The GNU Modula-2 front end to GCC

Why use GNU Modula-2

This section is not designed to generate a language war, but rather map out some of the advantages of using GNU Modula-2 rather than translate Modula-2 sources into another language.

It is expected that the primary purpose of GNU Modula-2 will be to compile legacy code. Currently there are only a few commercial Modula-2 compilers being actively maintained. Code which was written ten or fifteen years ago may still be compiled by older commercial (possibly unmaintained) compilers. While the 32 bit x86 remains these compilers presumably can be run in compatibility mode (some compilers only produced 16 bit code). Time is running out as the computing industry is switching to 64 microprocessors. While x86 emulation or 16 bit backwards compatibility is always possible it has some serious drawbacks. In order for the older source to run natively the source code will either have to be translated into another high level language or alternatively a Modula-2 compiler which can target these new generation of microprocessors will have to be acquired. GNU Modula-2 builds and passes all its regression tests on Debian Pure 64 LP64 (x86_64 architecture), 32 bit x86 GNU/Linux (Debian, stable and unstable). It almost certainly builds and passes on more platforms (for an up to date list of ports please see the GNU Modula-2 homepage). GNU Modula-2 has also been configured as a cross compiler for embedded microprocessors such as the ATMega8 and StrongArm.

GNU Modula-2 also has the advantage of being closely tied to GCC. Not only does this produce excellent code and excellent architectural and operating system coverage but it also utilises many of the GCC features. For example GNU Modula-2 can invoke the C preprocessor to manage conditional compilation; in-lining of SYSTEM procedures, intrinsic functions, memory copying routines are also exploited; access to assembly language using GCC syntax is also provided. GNU Modula-2 also support sets of any ordinal type (memory permitting). The compiler can also easily generate shared library modules and it has an automatic method of producing a swig interface file from a definition module. This means that after a few command line invocations the compiler can generate Python, Perl or TCL shared library modules providing they use simple data types.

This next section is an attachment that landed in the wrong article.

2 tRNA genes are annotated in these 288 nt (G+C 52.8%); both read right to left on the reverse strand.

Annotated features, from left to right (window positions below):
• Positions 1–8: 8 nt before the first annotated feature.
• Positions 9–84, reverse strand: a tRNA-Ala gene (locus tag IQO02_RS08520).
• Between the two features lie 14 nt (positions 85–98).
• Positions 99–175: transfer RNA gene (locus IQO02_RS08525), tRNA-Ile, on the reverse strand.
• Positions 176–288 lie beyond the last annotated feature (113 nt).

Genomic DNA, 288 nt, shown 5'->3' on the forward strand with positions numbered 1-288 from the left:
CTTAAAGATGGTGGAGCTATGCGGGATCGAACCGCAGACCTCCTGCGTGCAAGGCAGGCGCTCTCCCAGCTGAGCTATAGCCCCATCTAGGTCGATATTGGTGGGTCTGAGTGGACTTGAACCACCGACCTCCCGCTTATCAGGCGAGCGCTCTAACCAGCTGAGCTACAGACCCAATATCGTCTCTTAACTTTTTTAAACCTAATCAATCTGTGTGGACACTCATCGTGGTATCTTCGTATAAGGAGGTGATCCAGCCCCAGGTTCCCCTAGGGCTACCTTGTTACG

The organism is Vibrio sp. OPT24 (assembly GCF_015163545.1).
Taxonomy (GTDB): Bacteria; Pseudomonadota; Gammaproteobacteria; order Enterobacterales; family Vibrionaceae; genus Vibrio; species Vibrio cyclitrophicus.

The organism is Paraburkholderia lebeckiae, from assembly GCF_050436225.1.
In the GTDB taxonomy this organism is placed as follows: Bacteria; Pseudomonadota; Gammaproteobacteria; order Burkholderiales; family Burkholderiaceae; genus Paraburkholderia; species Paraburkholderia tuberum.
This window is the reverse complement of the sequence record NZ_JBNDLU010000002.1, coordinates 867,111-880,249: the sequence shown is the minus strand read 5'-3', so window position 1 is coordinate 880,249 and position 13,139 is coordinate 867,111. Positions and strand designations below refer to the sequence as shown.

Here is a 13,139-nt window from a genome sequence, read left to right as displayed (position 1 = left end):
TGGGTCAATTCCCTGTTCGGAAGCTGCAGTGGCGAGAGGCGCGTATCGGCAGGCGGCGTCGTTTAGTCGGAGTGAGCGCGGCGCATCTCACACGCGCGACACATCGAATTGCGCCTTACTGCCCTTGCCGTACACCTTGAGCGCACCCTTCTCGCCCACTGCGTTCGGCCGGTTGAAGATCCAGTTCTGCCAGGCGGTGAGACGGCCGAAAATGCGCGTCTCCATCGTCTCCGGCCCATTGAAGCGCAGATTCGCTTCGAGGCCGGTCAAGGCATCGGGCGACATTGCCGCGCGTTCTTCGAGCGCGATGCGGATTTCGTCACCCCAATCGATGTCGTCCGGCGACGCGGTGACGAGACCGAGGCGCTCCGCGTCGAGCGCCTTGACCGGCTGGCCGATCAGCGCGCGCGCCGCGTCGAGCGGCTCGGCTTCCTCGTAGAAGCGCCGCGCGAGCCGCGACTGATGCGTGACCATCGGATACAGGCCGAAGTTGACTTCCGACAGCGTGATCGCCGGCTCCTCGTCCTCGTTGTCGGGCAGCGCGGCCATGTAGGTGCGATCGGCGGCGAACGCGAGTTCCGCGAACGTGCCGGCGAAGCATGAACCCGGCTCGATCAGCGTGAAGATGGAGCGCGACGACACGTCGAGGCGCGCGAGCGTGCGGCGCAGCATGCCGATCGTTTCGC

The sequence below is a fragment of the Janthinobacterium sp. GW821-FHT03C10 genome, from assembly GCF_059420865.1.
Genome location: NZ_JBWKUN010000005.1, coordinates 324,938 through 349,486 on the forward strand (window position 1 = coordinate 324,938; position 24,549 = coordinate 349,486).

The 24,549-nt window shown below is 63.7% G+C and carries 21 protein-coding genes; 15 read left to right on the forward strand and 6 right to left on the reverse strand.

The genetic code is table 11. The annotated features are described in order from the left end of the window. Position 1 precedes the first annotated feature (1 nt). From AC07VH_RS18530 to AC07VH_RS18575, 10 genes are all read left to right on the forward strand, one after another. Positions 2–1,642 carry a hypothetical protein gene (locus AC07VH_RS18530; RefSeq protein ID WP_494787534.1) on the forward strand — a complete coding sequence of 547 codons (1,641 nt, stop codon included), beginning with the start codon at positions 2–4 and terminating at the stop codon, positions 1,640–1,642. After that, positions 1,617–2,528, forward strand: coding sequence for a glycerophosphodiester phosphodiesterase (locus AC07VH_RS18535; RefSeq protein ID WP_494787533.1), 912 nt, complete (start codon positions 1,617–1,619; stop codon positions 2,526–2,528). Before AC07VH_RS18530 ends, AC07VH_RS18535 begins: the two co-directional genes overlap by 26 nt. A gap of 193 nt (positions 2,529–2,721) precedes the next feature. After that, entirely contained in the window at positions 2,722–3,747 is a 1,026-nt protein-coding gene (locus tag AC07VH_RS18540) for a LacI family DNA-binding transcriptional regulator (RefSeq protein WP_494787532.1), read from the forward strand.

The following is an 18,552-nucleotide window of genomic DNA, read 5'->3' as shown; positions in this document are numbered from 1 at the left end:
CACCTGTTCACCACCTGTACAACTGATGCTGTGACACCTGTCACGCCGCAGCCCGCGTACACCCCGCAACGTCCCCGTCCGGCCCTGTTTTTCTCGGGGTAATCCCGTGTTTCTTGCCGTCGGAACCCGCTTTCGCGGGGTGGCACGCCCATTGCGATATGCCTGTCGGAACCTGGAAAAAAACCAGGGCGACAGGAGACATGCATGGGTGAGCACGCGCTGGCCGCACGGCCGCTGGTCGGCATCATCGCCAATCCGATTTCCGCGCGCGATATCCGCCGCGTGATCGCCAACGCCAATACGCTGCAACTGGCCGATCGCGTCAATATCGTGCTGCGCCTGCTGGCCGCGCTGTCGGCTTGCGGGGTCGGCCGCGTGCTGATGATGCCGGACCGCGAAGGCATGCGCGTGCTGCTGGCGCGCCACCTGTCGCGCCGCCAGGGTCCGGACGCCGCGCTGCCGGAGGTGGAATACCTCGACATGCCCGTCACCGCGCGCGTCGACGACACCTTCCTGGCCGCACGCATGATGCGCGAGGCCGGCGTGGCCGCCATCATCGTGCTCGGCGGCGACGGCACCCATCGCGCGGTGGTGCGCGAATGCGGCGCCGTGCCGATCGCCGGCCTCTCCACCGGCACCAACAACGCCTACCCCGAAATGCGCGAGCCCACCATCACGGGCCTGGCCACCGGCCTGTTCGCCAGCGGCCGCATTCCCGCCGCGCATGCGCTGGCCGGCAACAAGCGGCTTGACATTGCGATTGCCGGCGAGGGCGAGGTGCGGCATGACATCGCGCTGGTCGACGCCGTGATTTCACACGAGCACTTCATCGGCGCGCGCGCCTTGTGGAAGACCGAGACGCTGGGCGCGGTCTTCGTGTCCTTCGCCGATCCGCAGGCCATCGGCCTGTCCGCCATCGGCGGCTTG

GNU Modula-2 was based on a Modula-2 front end which performed a substantial amount of static analysis of the source code (see -Wpedantic, -Wpedantic-param-names, -Wstudents and -Wpedentic-cast.

Finally runtime checking has been implemented and can check to ensure that ranges of subranges are not exceeded, array indices are within range, functions execute a RETURN statement, a pointer does not dereference a NIL pointer value and that the expression within a CASE statement is correctly matched. The compiler performs semantic analysis for the above exceptions post optimization and will generate warnings should any of these be known to be reachable. See .